Farewell to the king of Soho's dandies to the sound of T Rex
Friday 02 July 2010
Clad in his trademark top hat, Sebastian Horsley, from a giant black and white photograph, reclined on the mantelpiece and glowered at the hundreds who had gathered for his funeral.
Soho's great and good had assembled in their exotic finery to bid farewell yesterday to the man they described as the king, the ultimate dandy. Most famous for once staging his own mock crucifixion for his art, the 47-year-old who flamboyantly promoted his own decadence, passion for prostitutes and love of drugs, was found dead of a heroin overdose at his London flat two weeks ago.
Yesterday, in a fitting send-off for a triumphant exhibitionist, his coffin, wrapped like a glittering red present, was borne through the streets of Soho by a horse-drawn hearse before being carried into the Corinthian-columned splendour of St James's church to the sound of T Rex's "Cosmic Dancer".
Around 400 mourners – decked out in outrageous outfits representing every fashion of the five decades of his life – packed the church to the rafters, fanning themselves with the order of service in sweltering summer heat.
Clad in a tangerine Nehru jacket and lime shirt with painted nails, his friend Neville Stephens explained: "Normally you are worried about being offensive if you go to a funeral, worried your tie is too loud. But today it would be offensive to come in anything dull."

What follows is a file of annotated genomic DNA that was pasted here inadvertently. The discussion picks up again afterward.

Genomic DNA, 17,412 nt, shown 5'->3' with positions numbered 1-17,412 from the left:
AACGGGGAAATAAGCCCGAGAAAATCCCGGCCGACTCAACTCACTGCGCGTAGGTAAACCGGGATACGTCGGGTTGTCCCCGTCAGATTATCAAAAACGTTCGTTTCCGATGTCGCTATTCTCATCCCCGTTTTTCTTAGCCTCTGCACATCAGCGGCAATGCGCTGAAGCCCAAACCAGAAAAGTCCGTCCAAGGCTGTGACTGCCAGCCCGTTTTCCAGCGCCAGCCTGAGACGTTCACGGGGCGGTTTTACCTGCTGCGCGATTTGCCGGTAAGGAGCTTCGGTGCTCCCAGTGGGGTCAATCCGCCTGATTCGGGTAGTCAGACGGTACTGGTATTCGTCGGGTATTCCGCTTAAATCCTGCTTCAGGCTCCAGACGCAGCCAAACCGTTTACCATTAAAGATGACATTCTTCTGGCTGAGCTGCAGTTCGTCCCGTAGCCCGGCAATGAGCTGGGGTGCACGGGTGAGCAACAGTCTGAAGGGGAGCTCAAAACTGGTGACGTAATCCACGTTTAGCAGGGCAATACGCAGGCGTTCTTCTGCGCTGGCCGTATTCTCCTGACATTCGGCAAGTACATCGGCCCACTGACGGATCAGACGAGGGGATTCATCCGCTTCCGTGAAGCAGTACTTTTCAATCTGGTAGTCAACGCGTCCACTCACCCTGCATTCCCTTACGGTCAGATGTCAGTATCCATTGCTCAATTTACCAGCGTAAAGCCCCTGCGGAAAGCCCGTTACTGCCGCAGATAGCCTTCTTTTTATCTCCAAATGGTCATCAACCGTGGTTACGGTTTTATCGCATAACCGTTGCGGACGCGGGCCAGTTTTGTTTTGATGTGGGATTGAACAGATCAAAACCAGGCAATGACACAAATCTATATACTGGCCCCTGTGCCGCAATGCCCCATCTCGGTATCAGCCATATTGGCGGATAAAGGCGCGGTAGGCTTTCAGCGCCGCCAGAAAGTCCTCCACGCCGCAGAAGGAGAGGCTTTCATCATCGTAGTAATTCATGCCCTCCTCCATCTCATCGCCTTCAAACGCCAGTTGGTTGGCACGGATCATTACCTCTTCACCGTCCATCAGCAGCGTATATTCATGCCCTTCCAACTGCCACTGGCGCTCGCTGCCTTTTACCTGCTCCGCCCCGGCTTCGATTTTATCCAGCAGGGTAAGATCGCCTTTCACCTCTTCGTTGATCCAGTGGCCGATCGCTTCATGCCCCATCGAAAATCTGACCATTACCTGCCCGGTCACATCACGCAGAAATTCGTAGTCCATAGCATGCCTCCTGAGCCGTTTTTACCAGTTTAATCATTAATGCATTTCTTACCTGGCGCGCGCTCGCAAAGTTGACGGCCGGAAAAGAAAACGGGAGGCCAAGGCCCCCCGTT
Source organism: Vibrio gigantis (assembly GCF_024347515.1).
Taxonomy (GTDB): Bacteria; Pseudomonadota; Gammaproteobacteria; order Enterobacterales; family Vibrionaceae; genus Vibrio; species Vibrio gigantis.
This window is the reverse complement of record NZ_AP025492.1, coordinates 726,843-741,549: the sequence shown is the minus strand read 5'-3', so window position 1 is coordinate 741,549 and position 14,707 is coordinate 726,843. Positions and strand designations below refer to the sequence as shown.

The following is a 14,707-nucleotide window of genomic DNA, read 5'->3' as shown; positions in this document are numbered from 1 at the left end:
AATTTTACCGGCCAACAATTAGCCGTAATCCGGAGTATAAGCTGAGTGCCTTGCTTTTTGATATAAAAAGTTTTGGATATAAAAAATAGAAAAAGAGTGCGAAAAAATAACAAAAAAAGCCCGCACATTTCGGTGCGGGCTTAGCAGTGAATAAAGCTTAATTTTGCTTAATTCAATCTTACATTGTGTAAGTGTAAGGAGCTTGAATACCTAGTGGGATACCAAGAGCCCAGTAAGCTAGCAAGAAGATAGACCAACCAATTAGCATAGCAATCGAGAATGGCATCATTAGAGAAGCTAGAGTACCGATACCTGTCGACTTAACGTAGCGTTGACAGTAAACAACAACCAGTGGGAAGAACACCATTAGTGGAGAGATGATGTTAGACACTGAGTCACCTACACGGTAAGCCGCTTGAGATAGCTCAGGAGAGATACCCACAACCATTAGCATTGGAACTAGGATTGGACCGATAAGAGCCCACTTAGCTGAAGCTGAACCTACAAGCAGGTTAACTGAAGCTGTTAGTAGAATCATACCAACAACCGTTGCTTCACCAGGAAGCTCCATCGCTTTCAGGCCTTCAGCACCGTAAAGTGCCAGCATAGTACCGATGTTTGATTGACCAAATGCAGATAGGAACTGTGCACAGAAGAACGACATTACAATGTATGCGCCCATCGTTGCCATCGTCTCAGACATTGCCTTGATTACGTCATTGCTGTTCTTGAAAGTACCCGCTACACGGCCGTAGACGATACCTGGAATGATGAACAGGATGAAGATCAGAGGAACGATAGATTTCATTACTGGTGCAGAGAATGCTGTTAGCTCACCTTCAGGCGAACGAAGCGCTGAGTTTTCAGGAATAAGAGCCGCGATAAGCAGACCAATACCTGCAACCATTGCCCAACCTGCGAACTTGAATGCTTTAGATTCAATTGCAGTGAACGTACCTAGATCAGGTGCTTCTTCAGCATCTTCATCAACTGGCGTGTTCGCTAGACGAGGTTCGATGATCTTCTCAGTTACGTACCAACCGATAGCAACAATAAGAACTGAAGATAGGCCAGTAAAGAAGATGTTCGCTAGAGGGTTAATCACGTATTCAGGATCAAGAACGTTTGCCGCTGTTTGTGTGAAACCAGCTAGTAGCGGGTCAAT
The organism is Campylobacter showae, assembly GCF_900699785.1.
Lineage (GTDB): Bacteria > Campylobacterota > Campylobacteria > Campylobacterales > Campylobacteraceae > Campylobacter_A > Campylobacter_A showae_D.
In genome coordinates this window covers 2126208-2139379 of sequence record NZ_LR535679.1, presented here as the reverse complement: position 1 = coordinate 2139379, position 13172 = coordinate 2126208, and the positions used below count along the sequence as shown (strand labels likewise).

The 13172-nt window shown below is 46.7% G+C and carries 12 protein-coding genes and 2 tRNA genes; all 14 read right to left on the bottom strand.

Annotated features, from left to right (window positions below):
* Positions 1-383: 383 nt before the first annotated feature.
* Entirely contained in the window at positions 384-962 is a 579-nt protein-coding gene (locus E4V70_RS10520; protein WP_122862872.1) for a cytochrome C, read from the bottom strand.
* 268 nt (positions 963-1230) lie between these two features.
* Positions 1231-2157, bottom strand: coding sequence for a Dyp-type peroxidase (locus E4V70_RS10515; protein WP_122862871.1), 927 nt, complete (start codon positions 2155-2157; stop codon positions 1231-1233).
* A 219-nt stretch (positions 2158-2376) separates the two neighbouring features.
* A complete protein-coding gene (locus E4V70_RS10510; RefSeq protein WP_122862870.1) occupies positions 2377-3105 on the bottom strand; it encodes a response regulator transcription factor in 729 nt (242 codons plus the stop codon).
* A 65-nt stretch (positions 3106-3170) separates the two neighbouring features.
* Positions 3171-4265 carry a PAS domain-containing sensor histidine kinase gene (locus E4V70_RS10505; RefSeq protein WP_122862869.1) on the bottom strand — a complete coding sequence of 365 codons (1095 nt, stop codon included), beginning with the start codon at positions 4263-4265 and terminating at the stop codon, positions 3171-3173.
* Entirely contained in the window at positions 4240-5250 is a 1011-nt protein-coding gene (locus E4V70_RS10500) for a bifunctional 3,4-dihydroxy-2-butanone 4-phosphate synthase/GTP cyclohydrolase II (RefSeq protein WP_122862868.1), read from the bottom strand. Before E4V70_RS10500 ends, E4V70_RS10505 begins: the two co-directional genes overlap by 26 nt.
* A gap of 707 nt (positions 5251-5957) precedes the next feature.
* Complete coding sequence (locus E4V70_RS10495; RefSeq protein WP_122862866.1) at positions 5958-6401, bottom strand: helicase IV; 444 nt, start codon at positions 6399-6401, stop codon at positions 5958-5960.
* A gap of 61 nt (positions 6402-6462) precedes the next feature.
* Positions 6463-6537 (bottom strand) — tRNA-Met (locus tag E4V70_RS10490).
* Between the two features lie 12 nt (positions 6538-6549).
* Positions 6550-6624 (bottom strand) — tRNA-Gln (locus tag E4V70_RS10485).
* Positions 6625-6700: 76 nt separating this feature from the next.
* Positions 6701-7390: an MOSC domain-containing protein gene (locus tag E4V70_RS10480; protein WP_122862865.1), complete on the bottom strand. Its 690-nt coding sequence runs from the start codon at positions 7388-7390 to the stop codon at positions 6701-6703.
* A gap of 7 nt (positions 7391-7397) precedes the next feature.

Horsley, who collected skulls, could often be seen strutting around Soho in red high heels and suede designer suits. Stephen Fry spoke movingly of the less-public side of his sweet, loyal friend and how he so modestly signed his letters "my useless love".
Singer Marc Almond – in bowler hat and sporting a giant diamond brooch – said: "He was unique, his own creation. Sebastian was fearless and a hero where as I am just a shape shifter.
"He was the last king of Soho. With Sebastian's passing something else precious has gone from the heart of London. He was a colourful character and we really need individuals like that in this world of mass commercialism."
For all the theatricality, it was still a funeral. Few could resist a tear as his elderly mother Valerie Walmsley-Hunter, frail with cancer, read Gerard Manley Hopkins' Heaven-Haven in a voice loaded with emotion. Fashion designer Pam Hogg said: "I was doing quite well but when his mother spoke, I broke."
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